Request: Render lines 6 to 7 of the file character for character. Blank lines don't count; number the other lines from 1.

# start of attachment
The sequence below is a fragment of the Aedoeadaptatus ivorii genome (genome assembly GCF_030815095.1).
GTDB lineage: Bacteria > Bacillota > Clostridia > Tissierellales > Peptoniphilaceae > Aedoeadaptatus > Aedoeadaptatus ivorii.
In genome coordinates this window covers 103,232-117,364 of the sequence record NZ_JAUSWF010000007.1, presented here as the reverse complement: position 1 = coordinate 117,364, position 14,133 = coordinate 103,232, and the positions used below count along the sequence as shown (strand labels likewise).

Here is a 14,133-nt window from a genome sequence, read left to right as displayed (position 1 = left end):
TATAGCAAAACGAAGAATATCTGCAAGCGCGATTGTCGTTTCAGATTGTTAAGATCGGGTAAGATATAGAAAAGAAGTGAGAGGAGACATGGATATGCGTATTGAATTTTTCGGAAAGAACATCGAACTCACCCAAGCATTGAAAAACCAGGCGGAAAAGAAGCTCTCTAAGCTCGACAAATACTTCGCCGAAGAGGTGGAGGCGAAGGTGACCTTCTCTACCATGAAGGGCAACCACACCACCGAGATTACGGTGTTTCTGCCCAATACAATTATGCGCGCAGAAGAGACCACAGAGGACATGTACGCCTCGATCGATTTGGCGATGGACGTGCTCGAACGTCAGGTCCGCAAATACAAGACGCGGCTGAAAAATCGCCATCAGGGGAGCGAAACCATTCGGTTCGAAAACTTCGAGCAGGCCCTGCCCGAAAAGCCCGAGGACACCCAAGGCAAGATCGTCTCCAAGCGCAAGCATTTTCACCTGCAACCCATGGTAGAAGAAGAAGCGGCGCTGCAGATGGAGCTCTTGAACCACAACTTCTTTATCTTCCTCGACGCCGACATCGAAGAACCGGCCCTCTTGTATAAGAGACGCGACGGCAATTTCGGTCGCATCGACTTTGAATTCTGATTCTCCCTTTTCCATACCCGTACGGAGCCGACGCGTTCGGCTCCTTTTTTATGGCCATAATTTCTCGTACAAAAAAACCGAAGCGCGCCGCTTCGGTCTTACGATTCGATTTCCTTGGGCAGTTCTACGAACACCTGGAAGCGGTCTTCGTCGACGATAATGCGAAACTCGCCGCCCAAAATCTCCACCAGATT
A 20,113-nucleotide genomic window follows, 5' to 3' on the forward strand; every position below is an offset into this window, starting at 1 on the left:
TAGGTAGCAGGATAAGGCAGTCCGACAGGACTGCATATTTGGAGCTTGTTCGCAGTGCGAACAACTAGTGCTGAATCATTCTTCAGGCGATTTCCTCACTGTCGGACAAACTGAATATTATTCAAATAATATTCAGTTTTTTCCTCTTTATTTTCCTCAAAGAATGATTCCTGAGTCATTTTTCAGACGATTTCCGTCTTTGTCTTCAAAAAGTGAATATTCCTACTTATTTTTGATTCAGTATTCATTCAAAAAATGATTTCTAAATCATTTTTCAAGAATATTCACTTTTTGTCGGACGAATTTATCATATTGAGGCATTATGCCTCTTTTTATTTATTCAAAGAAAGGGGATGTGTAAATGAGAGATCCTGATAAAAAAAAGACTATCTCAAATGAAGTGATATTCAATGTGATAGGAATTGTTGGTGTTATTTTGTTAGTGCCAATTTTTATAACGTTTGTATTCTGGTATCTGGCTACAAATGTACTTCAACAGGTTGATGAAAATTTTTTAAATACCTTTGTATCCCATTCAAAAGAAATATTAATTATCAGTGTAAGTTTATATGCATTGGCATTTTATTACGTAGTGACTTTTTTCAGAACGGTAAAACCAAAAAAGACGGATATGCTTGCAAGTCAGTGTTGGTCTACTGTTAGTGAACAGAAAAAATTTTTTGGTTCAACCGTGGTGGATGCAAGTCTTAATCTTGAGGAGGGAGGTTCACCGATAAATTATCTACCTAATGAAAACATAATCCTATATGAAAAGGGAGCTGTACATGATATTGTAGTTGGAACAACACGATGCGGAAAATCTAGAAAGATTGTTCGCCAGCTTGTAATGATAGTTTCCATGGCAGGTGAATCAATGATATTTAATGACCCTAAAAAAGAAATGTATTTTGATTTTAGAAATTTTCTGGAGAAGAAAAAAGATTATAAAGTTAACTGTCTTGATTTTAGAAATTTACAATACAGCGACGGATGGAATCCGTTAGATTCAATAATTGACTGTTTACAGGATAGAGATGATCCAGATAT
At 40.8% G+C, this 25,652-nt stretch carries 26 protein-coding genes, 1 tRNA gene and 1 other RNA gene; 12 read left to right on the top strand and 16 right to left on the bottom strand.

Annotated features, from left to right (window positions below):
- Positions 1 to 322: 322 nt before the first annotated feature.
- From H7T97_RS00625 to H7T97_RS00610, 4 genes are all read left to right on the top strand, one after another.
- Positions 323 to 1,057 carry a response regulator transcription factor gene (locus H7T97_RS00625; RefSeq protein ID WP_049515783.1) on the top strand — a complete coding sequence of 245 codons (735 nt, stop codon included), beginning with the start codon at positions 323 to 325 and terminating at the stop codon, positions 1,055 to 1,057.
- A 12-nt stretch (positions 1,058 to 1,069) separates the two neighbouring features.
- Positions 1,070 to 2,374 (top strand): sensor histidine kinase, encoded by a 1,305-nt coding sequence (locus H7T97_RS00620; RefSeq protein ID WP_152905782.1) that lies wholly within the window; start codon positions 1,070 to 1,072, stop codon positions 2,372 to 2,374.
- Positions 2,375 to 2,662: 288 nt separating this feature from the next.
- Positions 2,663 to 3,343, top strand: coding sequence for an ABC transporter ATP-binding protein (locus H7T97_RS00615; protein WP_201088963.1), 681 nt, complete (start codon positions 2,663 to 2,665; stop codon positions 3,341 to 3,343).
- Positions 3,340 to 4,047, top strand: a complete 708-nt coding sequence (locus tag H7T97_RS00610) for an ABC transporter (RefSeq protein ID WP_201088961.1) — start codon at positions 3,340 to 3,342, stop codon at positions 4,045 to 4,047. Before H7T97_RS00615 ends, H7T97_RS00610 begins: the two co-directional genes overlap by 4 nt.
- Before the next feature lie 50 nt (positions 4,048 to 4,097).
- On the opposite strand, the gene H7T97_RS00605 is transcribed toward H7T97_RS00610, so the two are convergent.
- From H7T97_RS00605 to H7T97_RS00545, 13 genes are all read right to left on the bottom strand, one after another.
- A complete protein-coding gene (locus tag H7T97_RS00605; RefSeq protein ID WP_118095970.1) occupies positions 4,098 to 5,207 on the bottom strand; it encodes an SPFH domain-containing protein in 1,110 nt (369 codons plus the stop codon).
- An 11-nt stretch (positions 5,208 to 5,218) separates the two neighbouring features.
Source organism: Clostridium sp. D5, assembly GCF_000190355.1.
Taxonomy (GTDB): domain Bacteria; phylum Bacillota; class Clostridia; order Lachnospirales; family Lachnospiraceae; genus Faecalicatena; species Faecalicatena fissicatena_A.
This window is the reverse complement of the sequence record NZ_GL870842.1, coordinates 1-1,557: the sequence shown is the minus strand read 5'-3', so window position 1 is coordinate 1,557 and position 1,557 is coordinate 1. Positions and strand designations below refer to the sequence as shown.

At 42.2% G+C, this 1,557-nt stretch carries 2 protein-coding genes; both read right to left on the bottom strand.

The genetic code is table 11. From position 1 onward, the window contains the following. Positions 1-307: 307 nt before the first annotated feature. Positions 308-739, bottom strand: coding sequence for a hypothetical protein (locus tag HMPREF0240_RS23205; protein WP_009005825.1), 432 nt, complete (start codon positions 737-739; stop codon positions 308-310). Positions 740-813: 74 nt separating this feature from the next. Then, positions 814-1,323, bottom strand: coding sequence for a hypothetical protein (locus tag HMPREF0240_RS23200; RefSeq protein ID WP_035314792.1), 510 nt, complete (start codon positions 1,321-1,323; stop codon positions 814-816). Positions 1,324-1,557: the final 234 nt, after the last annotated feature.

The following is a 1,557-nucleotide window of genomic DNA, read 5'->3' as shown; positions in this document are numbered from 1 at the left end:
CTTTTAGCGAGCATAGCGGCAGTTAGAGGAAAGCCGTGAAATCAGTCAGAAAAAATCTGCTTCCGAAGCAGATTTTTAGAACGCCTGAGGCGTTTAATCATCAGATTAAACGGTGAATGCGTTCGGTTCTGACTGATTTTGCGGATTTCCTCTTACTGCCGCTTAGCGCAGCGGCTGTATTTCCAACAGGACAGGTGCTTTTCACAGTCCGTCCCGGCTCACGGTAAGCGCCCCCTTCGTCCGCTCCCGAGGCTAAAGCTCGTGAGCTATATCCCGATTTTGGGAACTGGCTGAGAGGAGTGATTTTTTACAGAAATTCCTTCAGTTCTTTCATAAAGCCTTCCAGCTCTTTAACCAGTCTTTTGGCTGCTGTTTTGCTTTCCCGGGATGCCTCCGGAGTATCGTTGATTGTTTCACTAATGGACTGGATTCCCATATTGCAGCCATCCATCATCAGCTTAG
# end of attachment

A 20,113-nucleotide genomic window follows, 5' to 3' on the forward strand; every position below is an offset into this window, starting at 1 on the left:
TAGGTAGCAGGATAAGGCAGTCCGACAGGACTGCATATTTGGAGCTTGTTCGCAGTGCGAACAACTAGTGCTGAATCATTCTTCAGGCGATTTCCTCACTGTCGGACAAACTGAATATTATTCAAATAATATTCAGTTTTTTCCTCTTTATTTTCCTCAAAGAATGATTCCTGAGTCATTTTTCAGACGATTTCCGTCTTTGTCTTCAAAAAGTGAATATTCCTACTTATTTTTGATTCAGTATTCATTCAAAAAATGATTTCTAAATCATTTTTCAAGAATATTCACTTTTTGTCGGACGAATTTATCATATTGAGGCATTATGCCTCTTTTTATTTATTCAAAGAAAGGGGATGTGTAAATGAGAGATCCTGATAAAAAAAAGACTATCTCAAATGAAGTGATATTCAATGTGATAGGAATTGTTGGTGTTATTTTGTTAGTGCCAATTTTTATAACGTTTGTATTCTGGTATCTGGCTACAAATGTACTTCAACAGGTTGATGAAAATTTTTTAAATACCTTTGTATCCCATTCAAAAGAAATATTAATTATCAGTGTAAGTTTATATGCATTGGCATTTTATTACGTAGTGACTTTTTTCAGAACGGTAAAACCAAAAAAGACGGATATGCTTGCAAGTCAGTGTTGGTCTACTGTTAGTGAACAGAAAAAATTTTTTGGTTCAACCGTGGTGGATGCAAGTCTTAATCTTGAGGAGGGAGGTTCACCGATAAATTATCTACCTAATGAAAACATAATCCTATATGAAAAGGGAGCTGTACATGATATTGTAGTTGGAACAACACGATGCGGAAAATCTAGAAAGATTGTTCGCCAGCTTGTAATGATAGTTTCCATGGCAGGTGAATCAATGATATTTAATGACCCTAAAAAAGAAATGTATTTTGATTTTAGAAATTTTCTGGAGAAGAAAAAAGATTATAAAGTTAACTGTCTTGATTTTAGAAATTTACAATACAGCGACGGATGGAATCCGTTAGATTCAATAATTGACTGTTTACAGGATAGAGATGATCCAGATAT